Originally published on Mon December 23, 2013 6:35 pm
It's not often that someone on the NPR Music team gets to see his or her favorite band perform a Tiny Desk Concert. After all, you can only have one favorite band, and NPR Music supports a staff of about 20; that means that, of the 250-plus Tiny Desk Concerts we've produced, fewer than 10 percent could possibly have qualified for favorite-band status.
Vietnam has sent what analysts believe could be the remains of a member of the American military who died in the country during the Vietnam War. After a repatriation ceremony at the airport in Da Nang Sunday, the remains were sent to Hawaii for examination and possible identification.
Oh Sit! (The CW, 8:00 p.m.): When the CW first announced that it was going to have a show called Oh Sit!, which would basically be a game of musical chairs with a punny scatological name, it seemed like it would be exciting in its sheer stupidity. But as it turns out, having seen the previews, it seems like it's really just ABC's Wipeout in disguise. I feel defrauded somehow, as if I was promised a wretchedness diamond and received a cubic zirconia.
Kathy Mattea makes her 16th appearance on Mountain Stage, recorded before a sold-out audience in Charleston, W.Va. A native of the Charleston suburb of Cross Lanes, Mattea made her mark in Nashville, Tenn., as a leader rather than a follower. She first appeared on Mountain Stage in 1986, right before her cover of "Love at the Five and Dime" became a breakout hit.
More than 23,600 people were victims of human trafficking in Europe during a recent three-year period, according to a new European Union report that says the problem is growing worse. Its authors say the official figures do not come close to describing the crime, which has "hundreds of thousands of victims."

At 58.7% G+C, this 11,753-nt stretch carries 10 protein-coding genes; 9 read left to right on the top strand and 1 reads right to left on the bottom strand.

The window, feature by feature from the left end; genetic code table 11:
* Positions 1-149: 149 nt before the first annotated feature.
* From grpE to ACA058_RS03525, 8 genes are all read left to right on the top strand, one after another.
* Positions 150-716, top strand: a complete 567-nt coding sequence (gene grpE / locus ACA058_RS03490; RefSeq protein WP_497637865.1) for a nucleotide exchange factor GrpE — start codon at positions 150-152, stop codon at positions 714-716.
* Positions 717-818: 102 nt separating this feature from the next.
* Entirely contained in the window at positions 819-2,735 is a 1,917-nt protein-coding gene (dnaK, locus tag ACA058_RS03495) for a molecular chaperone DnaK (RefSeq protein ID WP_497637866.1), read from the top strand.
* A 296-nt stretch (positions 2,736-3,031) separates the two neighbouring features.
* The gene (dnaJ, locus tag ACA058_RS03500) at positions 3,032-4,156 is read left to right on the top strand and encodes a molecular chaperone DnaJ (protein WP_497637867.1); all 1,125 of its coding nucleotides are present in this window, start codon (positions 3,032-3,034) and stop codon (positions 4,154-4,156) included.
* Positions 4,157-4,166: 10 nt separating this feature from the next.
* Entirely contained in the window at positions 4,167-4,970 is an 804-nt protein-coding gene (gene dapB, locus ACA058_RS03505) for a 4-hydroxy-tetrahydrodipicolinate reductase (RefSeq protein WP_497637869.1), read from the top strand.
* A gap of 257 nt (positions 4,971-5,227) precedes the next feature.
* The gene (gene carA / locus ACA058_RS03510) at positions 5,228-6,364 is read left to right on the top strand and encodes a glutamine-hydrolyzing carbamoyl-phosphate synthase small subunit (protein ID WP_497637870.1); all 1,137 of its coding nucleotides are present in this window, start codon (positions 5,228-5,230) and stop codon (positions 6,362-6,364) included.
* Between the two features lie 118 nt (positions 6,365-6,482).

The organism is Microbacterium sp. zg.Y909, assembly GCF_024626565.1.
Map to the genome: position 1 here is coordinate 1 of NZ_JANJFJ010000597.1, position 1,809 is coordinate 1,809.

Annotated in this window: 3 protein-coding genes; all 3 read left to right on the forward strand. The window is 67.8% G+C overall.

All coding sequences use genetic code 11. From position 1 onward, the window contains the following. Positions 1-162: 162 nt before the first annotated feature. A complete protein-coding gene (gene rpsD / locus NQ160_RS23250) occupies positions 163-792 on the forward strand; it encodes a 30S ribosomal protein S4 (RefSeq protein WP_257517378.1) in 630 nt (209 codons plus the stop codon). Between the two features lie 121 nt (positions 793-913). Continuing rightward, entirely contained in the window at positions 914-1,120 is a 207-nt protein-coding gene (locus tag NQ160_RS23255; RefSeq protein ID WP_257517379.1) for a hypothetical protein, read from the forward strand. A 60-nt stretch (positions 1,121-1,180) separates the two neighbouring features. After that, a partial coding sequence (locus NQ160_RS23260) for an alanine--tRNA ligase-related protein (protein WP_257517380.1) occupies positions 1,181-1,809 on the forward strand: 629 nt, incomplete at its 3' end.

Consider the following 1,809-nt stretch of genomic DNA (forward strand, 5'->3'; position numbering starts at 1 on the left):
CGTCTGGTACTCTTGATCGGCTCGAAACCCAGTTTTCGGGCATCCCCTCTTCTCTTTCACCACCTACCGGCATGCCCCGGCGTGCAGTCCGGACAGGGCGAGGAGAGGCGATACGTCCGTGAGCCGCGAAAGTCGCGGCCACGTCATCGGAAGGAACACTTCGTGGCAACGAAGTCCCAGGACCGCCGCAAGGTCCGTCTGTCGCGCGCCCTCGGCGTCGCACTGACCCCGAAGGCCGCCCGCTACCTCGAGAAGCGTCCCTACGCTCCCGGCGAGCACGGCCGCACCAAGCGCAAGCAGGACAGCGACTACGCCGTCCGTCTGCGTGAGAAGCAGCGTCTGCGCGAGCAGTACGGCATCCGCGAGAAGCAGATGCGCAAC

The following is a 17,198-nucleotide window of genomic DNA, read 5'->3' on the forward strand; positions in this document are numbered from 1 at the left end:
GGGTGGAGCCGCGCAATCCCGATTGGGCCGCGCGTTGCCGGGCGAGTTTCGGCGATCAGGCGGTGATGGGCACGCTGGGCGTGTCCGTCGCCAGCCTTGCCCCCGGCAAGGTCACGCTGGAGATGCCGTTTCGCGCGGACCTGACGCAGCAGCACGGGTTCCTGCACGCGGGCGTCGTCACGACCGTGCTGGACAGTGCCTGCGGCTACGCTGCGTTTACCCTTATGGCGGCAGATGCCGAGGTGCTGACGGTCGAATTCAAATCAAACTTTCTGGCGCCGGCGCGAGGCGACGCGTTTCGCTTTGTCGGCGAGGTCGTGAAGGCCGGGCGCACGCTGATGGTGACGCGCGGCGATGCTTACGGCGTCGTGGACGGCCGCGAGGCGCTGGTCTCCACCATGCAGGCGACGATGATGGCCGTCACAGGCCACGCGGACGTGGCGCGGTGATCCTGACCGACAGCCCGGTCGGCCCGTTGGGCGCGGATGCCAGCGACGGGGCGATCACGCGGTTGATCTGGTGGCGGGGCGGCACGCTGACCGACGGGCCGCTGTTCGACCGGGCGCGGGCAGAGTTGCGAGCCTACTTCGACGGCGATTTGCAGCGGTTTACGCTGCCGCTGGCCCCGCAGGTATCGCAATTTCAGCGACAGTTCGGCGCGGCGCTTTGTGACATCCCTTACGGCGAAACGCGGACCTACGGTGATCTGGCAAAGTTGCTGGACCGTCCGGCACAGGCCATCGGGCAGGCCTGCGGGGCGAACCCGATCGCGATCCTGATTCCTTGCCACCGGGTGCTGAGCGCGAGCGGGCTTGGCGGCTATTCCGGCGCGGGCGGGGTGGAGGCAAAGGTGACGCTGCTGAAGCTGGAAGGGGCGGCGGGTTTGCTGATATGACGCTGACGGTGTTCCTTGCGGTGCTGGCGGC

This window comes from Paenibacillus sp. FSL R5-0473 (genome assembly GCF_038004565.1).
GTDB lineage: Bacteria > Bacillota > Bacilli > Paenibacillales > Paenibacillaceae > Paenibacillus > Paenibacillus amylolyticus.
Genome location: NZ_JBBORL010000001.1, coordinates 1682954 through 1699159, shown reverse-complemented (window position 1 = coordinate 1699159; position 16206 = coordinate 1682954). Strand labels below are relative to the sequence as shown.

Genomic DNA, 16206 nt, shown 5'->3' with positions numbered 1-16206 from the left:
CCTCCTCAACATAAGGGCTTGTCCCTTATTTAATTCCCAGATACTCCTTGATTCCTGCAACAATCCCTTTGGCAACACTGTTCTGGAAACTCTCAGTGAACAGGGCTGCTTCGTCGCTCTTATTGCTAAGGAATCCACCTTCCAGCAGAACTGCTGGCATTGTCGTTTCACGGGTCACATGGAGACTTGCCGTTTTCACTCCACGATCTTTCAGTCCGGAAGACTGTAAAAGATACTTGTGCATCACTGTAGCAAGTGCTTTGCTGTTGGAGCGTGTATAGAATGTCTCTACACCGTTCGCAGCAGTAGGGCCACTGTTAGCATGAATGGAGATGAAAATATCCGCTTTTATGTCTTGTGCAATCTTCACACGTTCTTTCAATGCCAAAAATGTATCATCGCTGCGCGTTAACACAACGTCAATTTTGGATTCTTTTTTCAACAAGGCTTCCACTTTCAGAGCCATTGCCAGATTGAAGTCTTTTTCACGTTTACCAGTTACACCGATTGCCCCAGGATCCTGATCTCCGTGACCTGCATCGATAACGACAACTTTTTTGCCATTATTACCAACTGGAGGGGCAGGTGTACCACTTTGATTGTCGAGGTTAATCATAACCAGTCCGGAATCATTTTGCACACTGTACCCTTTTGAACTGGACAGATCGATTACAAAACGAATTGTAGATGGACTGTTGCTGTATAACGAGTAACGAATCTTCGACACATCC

Originally published on Mon April 15, 2013 4:54 pm
Ethiopian runner Lelisa Desisa won the men's division at this year's Boston Marathon on Monday, finishing the 26.2 miles in 2 hours, 10 minutes and 22 seconds. It's the first win at Boston for the 23-year-old.
Next, the latest in our series Muses and Metaphor. That's how we're celebrating National Poetry Month. We're hearing your Twitter poems of 140 characters or less. Today, we hear from renowned poet Elizabeth Alexander. You might remember her from President Obama's first Inauguration in 2009. She composed and read the poem, "Praise Song for the Day" for that occasion. Not only that, she's published six volumes of poetry. She's chair of the African-American Studies Department at Yale University.
After huge critical and commercial success last year, breakthrough British sensation Emeli Sande has her sights set on America.
It's a long way from her roots. Born to a Zambian father and English mother, the singer-songwriter was raised in Scotland. She tells NPR's Michel Martin that being the only mixed-race family in a small village had a big impact on her.
As one door closes, another opens. Last week, we shut down operations at our old Washington, D.C, headquarters; today, we walked into a brand-new building.
Making the move wasn't easy. In 14 years, I'd acquired an impressive amount of stuff, from LPs autographed by Placido Domingo and Tom Jones to books like The Essential Guide to Dutch Music. And did I really need three staple removers?